Teens and college students are the future leaders of Special Olympics.
It's the mission of Special Olympics to show the world the capabilities of people with intellectual disabilities.
We have more than 5.6 million athletes with intellectual disabilities and unified partners around the world.
Our celebrity supporters are Olympians, professional athletes, social leaders, and movie and music stars.
Eunice Kennedy Shriver was a pioneer in the struggle for the rights of people with intellectual disabilities.
Direction for our movement comes from leaders in government, entertainment, sports and business.
All adults and children with intellectual disabilities can become Special Olympics athletes. Here's how.
Get involved with Special Olympics in your neighborhood. Find the program nearest you.
Get involved with our Unified Sports, a quick path to friendship and fun.
Special Olympics has events and competitions happening in places all around the world. View our events.
Get results by sport and team for major Special Olympics competitions.
Explore how Special Olympics is creating a more inclusive, welcoming world for all.
Your gift of $35 will help train an athlete for an entire season. Give today!
Discover the many ways you can support Special Olympics through your estate plans.
Make a donation and send a card in celebration or honor of a loved one.
Your efforts will help transform more lives through the joy of sports. Get started today!
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Make a Difference
My name is Danny Grau. I am a Special Olympics athlete from SOMD who has been active in Special Olympics for 17 years and competes in: horseback riding, softball, basketball, snowshoeing, swimming and soccer.
About a year ago, I was hospitalized with pneumonia and High Cholesterol. It was then,
I first met Danny on a cold day at the Special Olympics Maryland state soccer championships. I quickly realized Danny not only has a love for the weather and wearing shorts all year round, but also for healthy eating. In the last year, Danny’s love of healthy food has been confirmed as I heard him
Cecelia Ann Corda Bosche
I will forever be grateful to the Special Olympics, and Unified Sports. I was a sophomore at Catoctin High School, Thurmont, MD, when I began participating. We would gather three times a week for practice and competition. Competing with my special needs teammates was an amazingly enriching and re
Neil's mom Margie
They remained friends until the day came in high school when his friend was known to the high school band members as "the kid with the retarded friend".
I have overcome many challenges. My disability is invisible you can't see it my frontal lobe (front part of your brain) was damage by a cancerous tumor which I was born with.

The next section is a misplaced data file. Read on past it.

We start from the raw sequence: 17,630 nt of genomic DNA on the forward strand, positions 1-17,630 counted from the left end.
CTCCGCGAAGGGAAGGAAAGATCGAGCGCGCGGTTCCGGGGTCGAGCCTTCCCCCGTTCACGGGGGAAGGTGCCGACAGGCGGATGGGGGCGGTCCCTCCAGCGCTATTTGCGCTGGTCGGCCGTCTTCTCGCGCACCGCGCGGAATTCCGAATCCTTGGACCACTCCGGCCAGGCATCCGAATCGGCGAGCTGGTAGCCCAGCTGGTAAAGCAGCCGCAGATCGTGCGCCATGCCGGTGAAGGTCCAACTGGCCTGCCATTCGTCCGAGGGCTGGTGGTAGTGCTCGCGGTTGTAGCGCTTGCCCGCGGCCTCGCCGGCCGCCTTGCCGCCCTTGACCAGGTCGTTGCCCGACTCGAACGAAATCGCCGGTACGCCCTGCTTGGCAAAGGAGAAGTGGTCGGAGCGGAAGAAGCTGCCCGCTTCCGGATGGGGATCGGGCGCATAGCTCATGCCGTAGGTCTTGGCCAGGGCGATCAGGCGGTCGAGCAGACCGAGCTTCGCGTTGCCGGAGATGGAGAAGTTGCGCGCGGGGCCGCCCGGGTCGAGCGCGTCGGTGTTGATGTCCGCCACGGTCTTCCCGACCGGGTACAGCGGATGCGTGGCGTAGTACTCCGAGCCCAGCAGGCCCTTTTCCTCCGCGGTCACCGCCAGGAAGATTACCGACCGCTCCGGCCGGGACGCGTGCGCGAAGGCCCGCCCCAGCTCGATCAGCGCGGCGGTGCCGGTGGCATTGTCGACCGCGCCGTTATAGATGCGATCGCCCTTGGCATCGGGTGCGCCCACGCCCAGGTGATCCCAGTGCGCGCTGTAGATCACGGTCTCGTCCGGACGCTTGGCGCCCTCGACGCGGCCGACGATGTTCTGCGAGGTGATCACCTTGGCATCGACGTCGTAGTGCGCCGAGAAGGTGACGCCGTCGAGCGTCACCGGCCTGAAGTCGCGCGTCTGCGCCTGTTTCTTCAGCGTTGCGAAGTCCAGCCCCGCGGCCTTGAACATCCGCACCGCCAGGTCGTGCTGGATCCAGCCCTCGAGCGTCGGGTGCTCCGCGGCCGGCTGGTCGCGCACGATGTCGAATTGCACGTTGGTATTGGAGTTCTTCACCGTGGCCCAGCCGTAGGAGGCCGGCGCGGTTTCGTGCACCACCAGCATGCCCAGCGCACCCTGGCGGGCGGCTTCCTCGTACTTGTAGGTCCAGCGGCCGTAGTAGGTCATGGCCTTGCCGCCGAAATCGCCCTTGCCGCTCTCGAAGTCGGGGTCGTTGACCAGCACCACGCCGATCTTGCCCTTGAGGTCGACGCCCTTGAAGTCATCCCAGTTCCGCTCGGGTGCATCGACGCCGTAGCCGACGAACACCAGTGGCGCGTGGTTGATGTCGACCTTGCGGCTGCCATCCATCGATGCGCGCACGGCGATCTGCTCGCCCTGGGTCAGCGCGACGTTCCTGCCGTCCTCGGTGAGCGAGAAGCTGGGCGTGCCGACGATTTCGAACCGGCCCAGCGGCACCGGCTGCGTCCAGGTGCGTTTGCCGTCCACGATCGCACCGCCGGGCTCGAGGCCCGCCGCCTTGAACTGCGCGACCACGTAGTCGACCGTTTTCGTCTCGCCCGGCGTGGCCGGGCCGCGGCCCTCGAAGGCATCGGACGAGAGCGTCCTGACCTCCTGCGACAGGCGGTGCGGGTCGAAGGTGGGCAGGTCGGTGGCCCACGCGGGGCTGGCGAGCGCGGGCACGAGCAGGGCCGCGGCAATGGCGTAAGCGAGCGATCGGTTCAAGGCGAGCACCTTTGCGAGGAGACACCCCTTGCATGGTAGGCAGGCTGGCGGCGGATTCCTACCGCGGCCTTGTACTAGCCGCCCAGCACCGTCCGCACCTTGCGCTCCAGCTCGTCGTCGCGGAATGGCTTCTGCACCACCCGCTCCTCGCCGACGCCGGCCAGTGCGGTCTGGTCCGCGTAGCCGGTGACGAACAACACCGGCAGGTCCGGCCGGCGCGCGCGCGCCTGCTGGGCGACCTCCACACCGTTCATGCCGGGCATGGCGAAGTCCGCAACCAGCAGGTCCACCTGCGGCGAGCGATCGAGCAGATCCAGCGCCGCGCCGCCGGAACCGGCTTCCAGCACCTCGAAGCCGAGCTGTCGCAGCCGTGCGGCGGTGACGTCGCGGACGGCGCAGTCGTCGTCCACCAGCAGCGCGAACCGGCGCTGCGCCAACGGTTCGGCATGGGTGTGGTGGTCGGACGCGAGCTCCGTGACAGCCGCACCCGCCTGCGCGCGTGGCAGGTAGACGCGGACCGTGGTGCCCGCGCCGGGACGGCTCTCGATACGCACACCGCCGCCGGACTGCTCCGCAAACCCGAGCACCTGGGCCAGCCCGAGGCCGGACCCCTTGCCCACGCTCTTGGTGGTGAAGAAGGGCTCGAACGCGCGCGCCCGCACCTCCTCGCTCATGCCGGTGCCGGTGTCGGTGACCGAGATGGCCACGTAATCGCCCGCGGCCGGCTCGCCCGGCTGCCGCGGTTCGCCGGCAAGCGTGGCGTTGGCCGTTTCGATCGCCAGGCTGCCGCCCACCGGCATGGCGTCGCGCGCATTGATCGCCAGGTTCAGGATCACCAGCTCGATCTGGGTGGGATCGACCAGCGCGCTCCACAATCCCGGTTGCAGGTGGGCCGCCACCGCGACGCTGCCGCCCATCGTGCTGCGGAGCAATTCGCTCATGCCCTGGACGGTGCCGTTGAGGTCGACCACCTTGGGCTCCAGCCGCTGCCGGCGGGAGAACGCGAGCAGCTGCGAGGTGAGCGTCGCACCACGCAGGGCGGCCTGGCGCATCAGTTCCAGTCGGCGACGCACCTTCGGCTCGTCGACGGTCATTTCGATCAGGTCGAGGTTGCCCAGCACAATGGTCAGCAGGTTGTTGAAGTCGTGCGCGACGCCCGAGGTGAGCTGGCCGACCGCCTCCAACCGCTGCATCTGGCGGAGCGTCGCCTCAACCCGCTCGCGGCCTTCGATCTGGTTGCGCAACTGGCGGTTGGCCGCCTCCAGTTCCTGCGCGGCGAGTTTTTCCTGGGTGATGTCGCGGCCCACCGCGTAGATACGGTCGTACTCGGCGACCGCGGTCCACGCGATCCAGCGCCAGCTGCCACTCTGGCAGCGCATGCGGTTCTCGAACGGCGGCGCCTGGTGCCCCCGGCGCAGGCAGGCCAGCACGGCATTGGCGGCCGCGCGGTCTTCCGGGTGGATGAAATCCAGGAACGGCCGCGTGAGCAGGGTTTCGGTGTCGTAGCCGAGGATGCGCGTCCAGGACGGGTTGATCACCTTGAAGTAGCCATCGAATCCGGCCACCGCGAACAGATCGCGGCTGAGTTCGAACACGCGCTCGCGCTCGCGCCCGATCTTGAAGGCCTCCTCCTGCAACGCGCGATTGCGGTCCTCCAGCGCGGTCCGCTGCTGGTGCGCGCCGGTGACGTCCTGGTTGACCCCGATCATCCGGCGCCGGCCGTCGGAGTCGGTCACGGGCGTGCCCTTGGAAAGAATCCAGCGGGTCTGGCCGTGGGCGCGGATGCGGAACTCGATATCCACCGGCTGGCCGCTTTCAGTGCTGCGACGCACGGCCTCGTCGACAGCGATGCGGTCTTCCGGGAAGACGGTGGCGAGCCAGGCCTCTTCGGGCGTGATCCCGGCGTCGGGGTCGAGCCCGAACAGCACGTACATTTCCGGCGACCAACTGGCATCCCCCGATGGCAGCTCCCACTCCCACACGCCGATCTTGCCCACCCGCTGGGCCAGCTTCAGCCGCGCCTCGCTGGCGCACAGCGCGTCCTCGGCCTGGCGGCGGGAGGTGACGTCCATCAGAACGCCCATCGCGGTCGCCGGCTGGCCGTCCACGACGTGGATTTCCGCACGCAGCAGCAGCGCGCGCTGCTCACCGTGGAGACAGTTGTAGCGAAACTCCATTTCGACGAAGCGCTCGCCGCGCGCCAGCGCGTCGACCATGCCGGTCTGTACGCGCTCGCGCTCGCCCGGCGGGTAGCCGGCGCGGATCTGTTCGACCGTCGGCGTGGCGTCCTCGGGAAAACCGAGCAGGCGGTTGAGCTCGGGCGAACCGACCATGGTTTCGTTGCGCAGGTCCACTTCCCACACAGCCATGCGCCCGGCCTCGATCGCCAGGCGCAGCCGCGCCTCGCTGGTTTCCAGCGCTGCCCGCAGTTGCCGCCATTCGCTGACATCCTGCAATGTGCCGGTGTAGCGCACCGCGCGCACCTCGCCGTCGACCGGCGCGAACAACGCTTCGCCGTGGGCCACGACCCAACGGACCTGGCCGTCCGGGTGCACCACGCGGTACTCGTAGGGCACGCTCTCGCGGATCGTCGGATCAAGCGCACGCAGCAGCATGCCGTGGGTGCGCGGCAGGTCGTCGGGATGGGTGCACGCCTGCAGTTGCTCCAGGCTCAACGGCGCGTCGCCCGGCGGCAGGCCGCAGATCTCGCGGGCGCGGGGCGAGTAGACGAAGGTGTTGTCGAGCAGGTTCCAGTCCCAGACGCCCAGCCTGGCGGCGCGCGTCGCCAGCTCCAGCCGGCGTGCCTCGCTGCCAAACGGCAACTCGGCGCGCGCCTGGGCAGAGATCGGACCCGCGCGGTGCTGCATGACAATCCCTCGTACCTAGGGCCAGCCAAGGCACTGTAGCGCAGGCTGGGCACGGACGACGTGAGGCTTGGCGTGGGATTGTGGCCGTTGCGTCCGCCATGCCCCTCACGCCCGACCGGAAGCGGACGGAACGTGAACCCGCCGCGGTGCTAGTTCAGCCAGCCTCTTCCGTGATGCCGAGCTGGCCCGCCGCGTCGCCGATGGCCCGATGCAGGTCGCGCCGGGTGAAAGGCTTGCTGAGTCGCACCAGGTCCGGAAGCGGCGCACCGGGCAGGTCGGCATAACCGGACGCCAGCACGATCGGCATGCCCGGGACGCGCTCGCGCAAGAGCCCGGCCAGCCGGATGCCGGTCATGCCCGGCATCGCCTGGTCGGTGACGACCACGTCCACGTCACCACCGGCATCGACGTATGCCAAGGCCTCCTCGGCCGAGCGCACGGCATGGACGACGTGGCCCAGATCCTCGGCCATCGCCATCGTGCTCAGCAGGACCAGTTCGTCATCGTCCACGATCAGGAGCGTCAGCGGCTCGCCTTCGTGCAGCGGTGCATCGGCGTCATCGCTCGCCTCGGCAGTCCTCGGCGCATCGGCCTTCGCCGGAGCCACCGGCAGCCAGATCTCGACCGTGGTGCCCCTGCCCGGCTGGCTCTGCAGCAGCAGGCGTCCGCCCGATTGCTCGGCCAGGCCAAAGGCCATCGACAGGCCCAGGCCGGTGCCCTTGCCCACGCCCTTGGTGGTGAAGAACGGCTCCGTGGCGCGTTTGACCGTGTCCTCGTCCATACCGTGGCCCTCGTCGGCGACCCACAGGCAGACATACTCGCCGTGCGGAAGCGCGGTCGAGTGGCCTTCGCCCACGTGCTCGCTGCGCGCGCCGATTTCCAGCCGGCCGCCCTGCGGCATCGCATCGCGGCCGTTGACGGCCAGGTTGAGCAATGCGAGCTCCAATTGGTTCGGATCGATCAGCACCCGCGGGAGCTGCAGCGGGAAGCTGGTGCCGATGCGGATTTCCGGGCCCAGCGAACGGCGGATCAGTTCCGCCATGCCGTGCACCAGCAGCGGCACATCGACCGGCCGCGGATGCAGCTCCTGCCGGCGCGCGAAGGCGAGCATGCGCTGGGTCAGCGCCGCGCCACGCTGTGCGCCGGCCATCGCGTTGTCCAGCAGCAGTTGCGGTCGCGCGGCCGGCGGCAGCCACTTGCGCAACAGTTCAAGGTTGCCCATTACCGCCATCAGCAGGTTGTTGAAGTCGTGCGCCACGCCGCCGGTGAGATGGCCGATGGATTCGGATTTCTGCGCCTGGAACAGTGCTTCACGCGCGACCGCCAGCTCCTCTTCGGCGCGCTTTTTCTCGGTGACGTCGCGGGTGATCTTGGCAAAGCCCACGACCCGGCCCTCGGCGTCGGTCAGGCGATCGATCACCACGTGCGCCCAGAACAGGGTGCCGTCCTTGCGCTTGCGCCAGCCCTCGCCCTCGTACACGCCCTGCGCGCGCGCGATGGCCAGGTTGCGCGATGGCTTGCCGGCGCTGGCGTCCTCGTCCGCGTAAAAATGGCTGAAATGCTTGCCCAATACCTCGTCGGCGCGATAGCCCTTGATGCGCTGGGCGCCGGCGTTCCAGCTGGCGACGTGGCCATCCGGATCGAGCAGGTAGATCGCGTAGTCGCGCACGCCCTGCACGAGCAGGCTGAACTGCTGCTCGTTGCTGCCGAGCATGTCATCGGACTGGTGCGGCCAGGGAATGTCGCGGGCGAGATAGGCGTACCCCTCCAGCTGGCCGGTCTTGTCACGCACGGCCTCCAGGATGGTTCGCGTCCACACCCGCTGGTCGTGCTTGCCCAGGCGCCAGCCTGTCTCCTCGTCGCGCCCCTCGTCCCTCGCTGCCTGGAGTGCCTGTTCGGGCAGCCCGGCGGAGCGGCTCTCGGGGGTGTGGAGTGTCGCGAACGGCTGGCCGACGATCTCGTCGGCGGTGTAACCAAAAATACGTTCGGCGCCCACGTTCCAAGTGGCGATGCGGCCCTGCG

When my cousin Todd was born in the late 1960's, people who were developmentally disabled were called worse.
It's really hard when people don't understand what the heck you're even going through.
I think that it's horrible that people will act so despicable towards people who are "not like them", as if they don't have feelings.
Danielle Allentuck (Intern for Special Olympics Maryland)
The staff of Special Olympics Maryland was very excited to hear that Seattle, Washington was named host for the 2018 USA Games.
My granddaughter was born physically and mentally differently abled. Never mind that...she is beautiful inside and out.
Growing up I never knew how much of an impact people could have. I decided to become a special education teacher for Preschool or K-3.
I am a camp counselor at a summer camp for children and young adults with disabilities. To me they are the smartest, happiest people.
People should learn to pick up a thesaurus and expand their vocab and delete the R-word from their life. Use a word that accurately describes your feeling and not settle on an outdated, hurtful, derogatory word.
My brother has Downs Syndrome and has participated in Special Olympics for years. He was an inspiration to me. I became a coach for Special Olympics myself. I support this cause to make people more understanding and open minded to those who are different.
I have always felt this way, but after dating someone with mild disability and seeing how smart and how much information he retains. It's amazing, I Love that kid and his inner strength
Almost 3 years ago I lost my best friend, my cousin, my smile. He was 25 and he was found incoherent in the bathroom. We couldn't get into the bathroom for a couple hours after.
I have a horse rider that i teach her name is gabbi and shes is beautiful! as she says!!
When I was growing up I had a cousin who was much older than me. She had disabilities. I remember visiting her house with my family and I brought a friend.
Let's try to stop the r word cause it's gross. We don't need that word in our life. People with special needs are not any different from normal people, so give them respect.
My brother was born with the inability to walk or talk. That never hindered his ability to love or support anyone in his life. Learning how to be selfless and strong during countless setbacks in life is easily the best lesson I could have learned from him.
In high school I was the president of Best Buddies. One day, while we were all sitting around playing Uno, one of our buddies came up to me and began to cry. When I asked her why she was crying...
PHIL WETZLER (HEAD COACH, BALTIMORE CITY AQUATICS TEAM)
In 2008, as head coach of the Baltimore City Special Olympics Maryland swim team, I brought to Baltimore a talented swimmer with Down syndrome, who owned, at that time, over 15 world records for "special needs" athletes.
This Is Me
At first, I didn't think I could do anything about their use of the word, but when they called my best friend's mother the r-word, something exploded inside of me. I approached them, and explained that it was hurtful to me and many others when they used the r-word.